Dec. 14, 2022 – The University of Houston Law Center’s Professor Darren Bush has been busy this year bringing antitrust and consumer protection law topics to the forefront through conference presentations and published academic research.
As part of the Utah Project, a coalition of economists and law professors dedicated to the study of progressive antitrust and consumer protection law, Bush participated this fall in the renowned Lee E. Teitelbaum Utah Law Review Symposium titled “The New Roaring Twenties: The Progressive Agenda for Antitrust and Consumer Protection Law.”
An area of scholarly focus for Bush is the intersection of regulation and antitrust with emphasis on deregulated markets, immunities and exemptions, and merger review. At this year’s symposium, Bush moderated a panel on “The Goals of Antitrust.”
“I think the key takeaway was that the goals of antitrust are broader than consumer welfare theory as neoliberals apply it to antitrust,” said Bush.
Neoliberals are defined as a political approach that favors free-market capitalism, reduction in government spending, and deregulation. Bush explains that “the economic analysis they [neoliberals] apply is fundamentally flawed, yet antitrust clings to it even as economics moves beyond it.”
Utah is among the most active enforcers of state antitrust laws against tech giants, leading several national efforts. In addition, the Biden Administration has introduced a new progressive antitrust and consumer protection agenda for the federal government, which presented an opportunity to reassess the Utah Statement as the charter for a newly invigorated federal enforcement program.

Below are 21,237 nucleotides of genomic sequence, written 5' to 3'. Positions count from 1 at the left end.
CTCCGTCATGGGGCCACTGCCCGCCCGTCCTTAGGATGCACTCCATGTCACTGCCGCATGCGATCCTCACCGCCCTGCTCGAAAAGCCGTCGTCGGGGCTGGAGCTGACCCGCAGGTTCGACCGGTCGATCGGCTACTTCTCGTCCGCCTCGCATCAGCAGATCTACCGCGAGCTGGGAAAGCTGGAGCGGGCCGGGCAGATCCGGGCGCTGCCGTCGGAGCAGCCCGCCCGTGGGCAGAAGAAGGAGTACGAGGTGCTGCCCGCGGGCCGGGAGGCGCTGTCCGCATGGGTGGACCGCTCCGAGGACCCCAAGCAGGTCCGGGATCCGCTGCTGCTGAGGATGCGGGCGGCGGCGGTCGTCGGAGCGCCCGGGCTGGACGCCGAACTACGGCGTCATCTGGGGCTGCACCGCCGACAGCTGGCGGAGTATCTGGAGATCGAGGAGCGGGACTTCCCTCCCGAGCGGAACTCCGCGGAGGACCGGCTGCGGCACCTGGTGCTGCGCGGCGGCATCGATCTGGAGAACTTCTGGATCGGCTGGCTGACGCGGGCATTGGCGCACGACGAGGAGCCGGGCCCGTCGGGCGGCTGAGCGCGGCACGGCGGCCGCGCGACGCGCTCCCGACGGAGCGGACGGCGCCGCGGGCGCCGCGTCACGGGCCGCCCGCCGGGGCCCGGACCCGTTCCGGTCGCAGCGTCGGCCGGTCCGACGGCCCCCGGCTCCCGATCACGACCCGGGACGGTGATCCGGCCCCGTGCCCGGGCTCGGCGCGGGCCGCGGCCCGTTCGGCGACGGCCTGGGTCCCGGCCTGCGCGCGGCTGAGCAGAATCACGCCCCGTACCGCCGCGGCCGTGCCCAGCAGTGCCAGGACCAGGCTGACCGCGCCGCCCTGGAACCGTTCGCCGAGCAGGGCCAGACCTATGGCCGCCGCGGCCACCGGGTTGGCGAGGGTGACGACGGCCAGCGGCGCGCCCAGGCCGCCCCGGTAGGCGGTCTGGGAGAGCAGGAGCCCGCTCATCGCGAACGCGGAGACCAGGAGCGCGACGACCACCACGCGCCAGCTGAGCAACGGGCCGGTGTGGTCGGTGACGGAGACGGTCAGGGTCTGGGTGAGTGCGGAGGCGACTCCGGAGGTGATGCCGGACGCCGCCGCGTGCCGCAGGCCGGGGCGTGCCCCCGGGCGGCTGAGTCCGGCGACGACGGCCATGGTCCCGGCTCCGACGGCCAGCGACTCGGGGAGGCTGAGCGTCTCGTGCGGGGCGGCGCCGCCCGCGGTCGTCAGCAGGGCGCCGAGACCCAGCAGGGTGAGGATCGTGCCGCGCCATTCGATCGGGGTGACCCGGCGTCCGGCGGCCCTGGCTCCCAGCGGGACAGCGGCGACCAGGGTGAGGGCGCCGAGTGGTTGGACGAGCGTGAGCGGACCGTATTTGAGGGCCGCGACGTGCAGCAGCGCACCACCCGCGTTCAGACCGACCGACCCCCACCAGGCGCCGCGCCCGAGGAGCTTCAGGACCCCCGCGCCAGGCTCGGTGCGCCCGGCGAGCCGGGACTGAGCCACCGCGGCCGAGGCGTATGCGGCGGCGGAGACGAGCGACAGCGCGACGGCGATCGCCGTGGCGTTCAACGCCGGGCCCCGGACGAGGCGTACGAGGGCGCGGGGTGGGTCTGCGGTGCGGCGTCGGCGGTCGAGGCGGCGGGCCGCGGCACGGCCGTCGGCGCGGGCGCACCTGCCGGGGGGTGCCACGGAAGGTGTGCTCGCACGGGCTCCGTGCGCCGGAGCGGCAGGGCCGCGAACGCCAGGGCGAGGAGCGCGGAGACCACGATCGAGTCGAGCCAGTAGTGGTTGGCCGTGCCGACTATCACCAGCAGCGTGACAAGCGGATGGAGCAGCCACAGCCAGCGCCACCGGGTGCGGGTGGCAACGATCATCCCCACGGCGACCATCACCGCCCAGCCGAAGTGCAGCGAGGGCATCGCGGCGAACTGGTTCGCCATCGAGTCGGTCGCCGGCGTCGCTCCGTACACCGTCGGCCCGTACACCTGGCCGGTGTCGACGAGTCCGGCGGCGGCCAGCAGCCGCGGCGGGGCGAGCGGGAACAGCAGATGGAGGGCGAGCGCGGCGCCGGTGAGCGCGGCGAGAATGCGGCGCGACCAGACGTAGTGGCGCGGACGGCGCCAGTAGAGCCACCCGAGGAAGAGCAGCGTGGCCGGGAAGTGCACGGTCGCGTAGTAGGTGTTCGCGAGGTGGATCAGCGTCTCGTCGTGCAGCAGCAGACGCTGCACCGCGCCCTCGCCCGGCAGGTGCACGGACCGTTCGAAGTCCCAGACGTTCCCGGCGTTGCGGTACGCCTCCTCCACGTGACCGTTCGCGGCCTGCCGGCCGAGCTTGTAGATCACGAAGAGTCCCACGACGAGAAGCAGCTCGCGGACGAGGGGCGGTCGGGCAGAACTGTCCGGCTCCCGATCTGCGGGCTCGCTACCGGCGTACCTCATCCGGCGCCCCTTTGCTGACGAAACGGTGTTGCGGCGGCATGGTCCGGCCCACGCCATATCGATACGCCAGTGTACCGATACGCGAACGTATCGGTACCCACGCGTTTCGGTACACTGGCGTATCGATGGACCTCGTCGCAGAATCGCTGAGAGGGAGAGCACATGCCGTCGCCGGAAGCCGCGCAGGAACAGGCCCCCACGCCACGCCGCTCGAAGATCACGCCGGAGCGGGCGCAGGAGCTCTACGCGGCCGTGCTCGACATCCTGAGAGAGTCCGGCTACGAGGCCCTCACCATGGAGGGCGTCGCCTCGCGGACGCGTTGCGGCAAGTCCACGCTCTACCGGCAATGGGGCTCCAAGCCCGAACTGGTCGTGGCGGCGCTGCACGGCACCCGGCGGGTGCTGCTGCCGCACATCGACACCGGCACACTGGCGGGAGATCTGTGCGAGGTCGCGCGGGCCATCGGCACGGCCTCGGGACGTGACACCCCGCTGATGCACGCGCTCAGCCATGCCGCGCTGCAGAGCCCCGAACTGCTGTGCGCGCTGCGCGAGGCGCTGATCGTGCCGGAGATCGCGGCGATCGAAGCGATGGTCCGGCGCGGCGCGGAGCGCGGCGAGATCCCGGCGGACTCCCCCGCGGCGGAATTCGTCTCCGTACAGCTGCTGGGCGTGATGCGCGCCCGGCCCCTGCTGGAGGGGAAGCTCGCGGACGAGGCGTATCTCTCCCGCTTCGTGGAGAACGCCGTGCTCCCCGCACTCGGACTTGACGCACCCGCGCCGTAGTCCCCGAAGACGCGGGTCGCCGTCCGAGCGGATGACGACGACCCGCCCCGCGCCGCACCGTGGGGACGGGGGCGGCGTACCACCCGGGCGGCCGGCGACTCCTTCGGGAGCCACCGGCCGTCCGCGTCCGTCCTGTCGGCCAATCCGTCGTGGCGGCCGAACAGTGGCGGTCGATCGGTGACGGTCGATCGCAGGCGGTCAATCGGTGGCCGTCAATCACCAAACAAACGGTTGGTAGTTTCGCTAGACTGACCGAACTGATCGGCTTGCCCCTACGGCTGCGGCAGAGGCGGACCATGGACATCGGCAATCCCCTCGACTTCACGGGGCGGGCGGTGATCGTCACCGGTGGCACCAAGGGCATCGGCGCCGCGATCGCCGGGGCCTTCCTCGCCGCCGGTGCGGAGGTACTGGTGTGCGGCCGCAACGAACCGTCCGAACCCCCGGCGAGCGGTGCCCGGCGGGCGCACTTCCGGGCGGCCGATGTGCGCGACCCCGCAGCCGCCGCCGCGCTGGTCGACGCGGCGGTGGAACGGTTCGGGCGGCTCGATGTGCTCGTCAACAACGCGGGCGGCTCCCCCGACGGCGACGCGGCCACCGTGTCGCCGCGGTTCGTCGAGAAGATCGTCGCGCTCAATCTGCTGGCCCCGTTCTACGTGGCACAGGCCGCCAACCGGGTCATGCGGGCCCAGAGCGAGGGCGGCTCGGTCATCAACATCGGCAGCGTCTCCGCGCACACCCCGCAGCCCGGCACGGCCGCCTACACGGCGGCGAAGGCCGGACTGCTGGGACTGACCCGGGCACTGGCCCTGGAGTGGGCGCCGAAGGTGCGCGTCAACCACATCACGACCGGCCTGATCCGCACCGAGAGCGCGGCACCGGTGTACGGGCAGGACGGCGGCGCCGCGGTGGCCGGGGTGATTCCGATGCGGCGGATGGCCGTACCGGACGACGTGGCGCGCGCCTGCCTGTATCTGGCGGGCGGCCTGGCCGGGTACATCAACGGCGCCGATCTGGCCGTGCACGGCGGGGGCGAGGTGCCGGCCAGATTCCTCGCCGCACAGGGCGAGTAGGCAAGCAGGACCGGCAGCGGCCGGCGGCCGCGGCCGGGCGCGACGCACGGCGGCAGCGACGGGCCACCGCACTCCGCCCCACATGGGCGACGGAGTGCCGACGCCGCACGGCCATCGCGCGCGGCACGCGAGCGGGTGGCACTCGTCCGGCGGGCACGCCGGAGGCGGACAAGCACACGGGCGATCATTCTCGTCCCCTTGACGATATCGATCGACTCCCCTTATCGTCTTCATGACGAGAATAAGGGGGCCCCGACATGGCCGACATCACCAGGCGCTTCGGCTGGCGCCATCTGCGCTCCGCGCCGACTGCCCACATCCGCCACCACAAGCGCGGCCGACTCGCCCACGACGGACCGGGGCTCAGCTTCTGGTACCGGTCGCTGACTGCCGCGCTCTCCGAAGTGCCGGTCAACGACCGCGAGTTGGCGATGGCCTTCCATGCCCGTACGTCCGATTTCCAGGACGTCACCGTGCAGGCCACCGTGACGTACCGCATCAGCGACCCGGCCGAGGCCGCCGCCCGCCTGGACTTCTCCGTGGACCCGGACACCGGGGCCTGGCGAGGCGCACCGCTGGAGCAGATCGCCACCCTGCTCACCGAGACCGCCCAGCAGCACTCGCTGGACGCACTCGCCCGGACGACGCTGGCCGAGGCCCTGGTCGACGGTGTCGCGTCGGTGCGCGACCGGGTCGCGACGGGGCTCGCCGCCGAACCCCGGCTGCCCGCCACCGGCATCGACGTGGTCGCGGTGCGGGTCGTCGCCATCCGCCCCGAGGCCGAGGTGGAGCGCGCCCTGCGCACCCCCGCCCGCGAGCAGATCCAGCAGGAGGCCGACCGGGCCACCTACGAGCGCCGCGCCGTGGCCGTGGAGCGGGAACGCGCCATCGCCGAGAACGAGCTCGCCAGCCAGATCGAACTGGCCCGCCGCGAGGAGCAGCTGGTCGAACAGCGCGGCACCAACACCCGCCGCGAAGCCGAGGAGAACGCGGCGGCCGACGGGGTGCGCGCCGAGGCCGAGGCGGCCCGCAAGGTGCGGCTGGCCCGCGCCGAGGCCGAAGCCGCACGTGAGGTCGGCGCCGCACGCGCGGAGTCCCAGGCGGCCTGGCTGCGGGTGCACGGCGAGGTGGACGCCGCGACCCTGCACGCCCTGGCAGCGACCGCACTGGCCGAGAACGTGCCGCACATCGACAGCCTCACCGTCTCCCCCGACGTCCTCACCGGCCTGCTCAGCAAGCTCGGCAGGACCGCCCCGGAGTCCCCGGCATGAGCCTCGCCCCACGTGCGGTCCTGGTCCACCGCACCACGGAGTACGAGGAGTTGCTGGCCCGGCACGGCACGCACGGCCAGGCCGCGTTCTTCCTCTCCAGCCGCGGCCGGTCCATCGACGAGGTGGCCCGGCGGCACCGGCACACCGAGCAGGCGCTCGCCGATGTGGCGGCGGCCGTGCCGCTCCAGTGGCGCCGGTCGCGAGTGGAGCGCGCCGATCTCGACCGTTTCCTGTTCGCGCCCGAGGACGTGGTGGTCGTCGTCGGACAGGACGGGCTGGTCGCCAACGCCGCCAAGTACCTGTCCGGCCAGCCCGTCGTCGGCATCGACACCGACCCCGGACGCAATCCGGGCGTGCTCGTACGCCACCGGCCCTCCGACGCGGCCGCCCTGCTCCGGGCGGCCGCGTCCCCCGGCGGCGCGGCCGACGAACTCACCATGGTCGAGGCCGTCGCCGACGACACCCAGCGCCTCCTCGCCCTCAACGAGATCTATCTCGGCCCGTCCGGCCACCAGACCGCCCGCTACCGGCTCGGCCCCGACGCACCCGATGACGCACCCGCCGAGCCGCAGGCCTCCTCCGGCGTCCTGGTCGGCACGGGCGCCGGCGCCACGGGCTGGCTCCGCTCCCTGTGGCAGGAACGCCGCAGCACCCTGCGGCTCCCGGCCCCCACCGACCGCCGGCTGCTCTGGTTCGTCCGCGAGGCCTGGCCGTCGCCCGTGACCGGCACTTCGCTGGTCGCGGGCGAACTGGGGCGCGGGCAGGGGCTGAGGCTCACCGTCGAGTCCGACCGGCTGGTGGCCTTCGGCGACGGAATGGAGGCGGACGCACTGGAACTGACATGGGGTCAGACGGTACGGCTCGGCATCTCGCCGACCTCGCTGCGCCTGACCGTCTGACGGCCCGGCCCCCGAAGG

In addition to speaking engagements, Bush helped launch an online magazine The Sling earlier this year. The publication offers pro-consumer and pro-competition pieces, data and fact-checking of other publications and video interviews.
“We are already putting up a variety of great pieces designed to challenge contemporary thinking about antitrust and consumer protection,” said Bush.
The Sling magazine is named after David’s sling from David and Goliath. Goliath, in this case, is corporate America and David represents the consumers, workers, and small business owners. The publication was named The Sling, “in the hope that the analysis and ideas discussed here can serve the public and foster the goal of providing for a more equitable and just society.”
Professor Bush is excited to see this renewed focus on antitrust.
“The Roaring Twenties symposium and The Sling online magazine promote thinking about antitrust and consumer protection policy and how current application of those laws have severely damaged the economy and injured consumers,” explained Bush.
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